Sheikh Obeid Lutale used the opportunity to raise the differences amongst Ugandan Muslims of one group praying only Juma and the other praying Juma but adding Dhuhur prayer immediately after on Fridays. The authorities in Makkah issued a Fatuwa (Islamic ruling) on which Sheikh Haji Swaibu Semakula and Sheikh Haji Ahmada Nsambu based to reconcile the two sides and establish Juma Prayers in Uganda.

As a Muslim leader, Shk. Obeid Lutale served as the Twale (County Sheikh) for Butambala, a position he held for 8 years before assuming the position of Deputy to Sheikh Ahamada Nsambu as leader of the African Muslim Community Juma sect Bukoto-Nateete.

He served as the chairman of Hajjis (present day Hijja bureaus for Muslims who perform pilgrimage to Makkah) for 10 years. He chaired a committee that wrote the first constitution for Muslims of Uganda and Sheikh Obeid Lutale was at one time Deputy Kadhi under Kadhi, Sheikh Muhammad Lubowa for two years.

By then, the title of Kadhi meant the head of the Kibuli based Muslim Community. Under this responsibility he was in charge of Muslim properties (Land and Mosques) in Uganda. Upon the formation of the Uganda Muslim Supreme Council in 1972, he was elected the District Kadhi of West Buganda.

An accomplished politician:

The political wave leading to independence did not leave him behind. A supporter of the KY (Kabaka Yekka) who had served as a Junior Judge (B) for a period of four years in Mengo, Sheikh Obeid Lutale was among the Buganda loyalists who crossed to the UPC by the then Muslim Community leader Prince Badru Kakungulu, shortly before Uganda’s independence.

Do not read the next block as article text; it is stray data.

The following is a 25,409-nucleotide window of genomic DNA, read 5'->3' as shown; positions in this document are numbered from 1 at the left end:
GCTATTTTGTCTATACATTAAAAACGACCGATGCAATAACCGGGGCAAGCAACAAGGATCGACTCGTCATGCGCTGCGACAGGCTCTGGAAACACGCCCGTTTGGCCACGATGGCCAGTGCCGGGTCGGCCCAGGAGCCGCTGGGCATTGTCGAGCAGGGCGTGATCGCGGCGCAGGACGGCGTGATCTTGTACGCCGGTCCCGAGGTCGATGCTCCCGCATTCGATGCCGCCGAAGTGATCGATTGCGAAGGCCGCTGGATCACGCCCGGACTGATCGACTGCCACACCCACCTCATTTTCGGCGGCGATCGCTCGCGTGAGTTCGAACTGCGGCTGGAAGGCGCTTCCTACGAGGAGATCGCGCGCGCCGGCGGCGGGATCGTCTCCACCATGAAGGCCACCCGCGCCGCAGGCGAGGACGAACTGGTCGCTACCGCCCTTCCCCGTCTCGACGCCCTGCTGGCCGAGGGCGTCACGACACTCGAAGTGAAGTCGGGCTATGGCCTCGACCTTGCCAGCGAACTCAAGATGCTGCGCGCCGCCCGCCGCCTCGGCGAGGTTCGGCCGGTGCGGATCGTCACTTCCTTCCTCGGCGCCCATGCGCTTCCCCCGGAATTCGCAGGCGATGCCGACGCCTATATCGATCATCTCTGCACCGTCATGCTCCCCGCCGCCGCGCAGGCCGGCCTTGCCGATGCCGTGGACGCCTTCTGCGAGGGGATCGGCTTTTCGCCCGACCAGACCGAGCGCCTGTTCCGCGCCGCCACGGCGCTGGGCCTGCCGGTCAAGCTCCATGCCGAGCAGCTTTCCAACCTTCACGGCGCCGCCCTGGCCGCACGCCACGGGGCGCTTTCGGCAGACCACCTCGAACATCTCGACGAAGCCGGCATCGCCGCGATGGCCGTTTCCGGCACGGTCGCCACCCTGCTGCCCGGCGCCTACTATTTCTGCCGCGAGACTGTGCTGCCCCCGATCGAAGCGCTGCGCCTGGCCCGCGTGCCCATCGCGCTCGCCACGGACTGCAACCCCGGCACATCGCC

Sheikh Lutale chaired a committee that was in charge of political affairs of the colonial and Ugandan political leadership. Truly the responsibility was to ensure a healthy coalition between UPC and KY where they counselled rivalling candidates from both parties to agree on one.

This effort was mostly in parts of Uganda outside Buganda which did not have direct elections and greatly enhanced his influence in the entire country. For this and many other reasons, he became a Trustee of the ‘National Association for the Advancement of Muslims” (NAAM) when the organization was formed to offer the Muslims of Uganda a national outlook and outreach.

An accomplished family man

The late Shk. Obeid Lutale loving husband to his wives and a father of he was survived by 21children; Hajjat Fatuma Nantongo (deceased), Sheikh Abdul Obeid Kamulegeya, Haji Asadu Lutale (deceased), Hajat Aisha Naluzze, Hajat Jalia Nakiwoga (deceased), Haji Abdallah Kimbugwe (deceased), Haji Muhammad Mwasa (deceased), Hajat Hadija Naluwembe, Sheikh Badru Luzze Lutale (who was actually a young boy in the house during the attack and kept asking why all things in the house were being taken away especially his suitcase), Sarah Nakiwoga, Omulongo Isa Kato Ngobe, Babirye (deceased), Nabawanuka Jawuhara (deceased) and Hajat Sumiini Maganyi, Sarah Lutale, Safina Namazzi, Kulthum Lutale, Sulaiman Sewankambo, Sekyaaya Hussein, Halima Namuddu Lutale, Sophia Muzima Lutale.

His grandchildren, great grandchildren and great great grandchildren cut across all spheres of life, professions and are spread onto the entire globe.

Following his gruesome murder on the fateful Tuesday morning of 3rd May 1978, Sheikh Obeid Lutale was laid to rest at Kibibi Mosque in Butambala later that Tuesday afternoon.

Sheikh Obeid Lutale was a versatile family person, an accomplished Sheikh, politician, trader and farmer. But his legacy will forever remain his dedication and hard work towards the development and streamlining of Islam in Uganda.

What else can you call this fallen son of Buganda and Uganda other than a Muslim hero, though unsung?